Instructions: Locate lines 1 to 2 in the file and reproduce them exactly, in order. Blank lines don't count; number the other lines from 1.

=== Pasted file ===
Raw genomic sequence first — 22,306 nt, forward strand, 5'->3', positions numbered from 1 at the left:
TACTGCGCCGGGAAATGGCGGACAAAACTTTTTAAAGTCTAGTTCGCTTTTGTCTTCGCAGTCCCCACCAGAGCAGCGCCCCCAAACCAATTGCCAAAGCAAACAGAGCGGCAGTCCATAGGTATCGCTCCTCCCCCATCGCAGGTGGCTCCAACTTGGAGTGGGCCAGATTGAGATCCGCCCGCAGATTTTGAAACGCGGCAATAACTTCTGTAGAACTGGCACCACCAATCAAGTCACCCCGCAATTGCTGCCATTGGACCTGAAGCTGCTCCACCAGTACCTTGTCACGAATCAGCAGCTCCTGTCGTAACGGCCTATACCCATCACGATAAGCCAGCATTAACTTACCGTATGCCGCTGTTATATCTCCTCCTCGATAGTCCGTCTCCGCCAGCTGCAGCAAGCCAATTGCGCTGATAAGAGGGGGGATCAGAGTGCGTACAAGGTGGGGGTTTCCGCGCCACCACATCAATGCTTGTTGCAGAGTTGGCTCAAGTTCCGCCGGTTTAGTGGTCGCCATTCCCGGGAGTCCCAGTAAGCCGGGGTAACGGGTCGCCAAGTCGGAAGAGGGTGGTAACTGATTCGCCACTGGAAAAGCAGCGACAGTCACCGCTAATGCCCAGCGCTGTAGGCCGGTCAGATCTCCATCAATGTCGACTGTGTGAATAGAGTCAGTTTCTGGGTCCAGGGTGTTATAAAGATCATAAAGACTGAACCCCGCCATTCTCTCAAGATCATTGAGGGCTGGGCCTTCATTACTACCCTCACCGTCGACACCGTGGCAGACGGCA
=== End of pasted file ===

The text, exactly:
Raw genomic sequence first — 22,306 nt, forward strand, 5'->3', positions numbered from 1 at the left:
TACTGCGCCGGGAAATGGCGGACAAAACTTTTTAAAGTCTAGTTCGCTTTTGTCTTCGCAGTCCCCACCAGAGCAGCGCCCCCAAACCAATTGCCAAAGCAAACAGAGCGGCAGTCCATAGGTATCGCTCCTCCCCCATCGCAGGTGGCTCCAACTTGGAGTGGGCCAGATTGAGATCCGCCCGCAGATTTTGAAACGCGGCAATAACTTCTGTAGAACTGGCACCACCAATCAAGTCACCCCGCAATTGCTGCCATTGGACCTGAAGCTGCTCCACCAGTACCTTGTCACGAATCAGCAGCTCCTGTCGTAACGGCCTATACCCATCACGATAAGCCAGCATTAACTTACCGTATGCCGCTGTTATATCTCCTCCTCGATAGTCCGTCTCCGCCAGCTGCAGCAAGCCAATTGCGCTGATAAGAGGGGGGATCAGAGTGCGTACAAGGTGGGGGTTTCCGCGCCACCACATCAATGCTTGTTGCAGAGTTGGCTCAAGTTCCGCCGGTTTAGTGGTCGCCATTCCCGGGAGTCCCAGTAAGCCGGGGTAACGGGTCGCCAAGTCGGAAGAGGGTGGTAACTGATTCGCCACTGGAAAAGCAGCGACAGTCACCGCTAATGCCCAGCGCTGTAGGCCGGTCAGATCTCCATCAATGTCGACTGTGTGAATAGAGTCAGTTTCTGGGTCCAGGGTGTTATAAAGATCATAAAGACTGAACCCCGCCATTCTCTCAAGATCATTGAGGGCTGGGCCTTCATTACTACCCTCACCGTCGACACCGTGGCAGACGGCA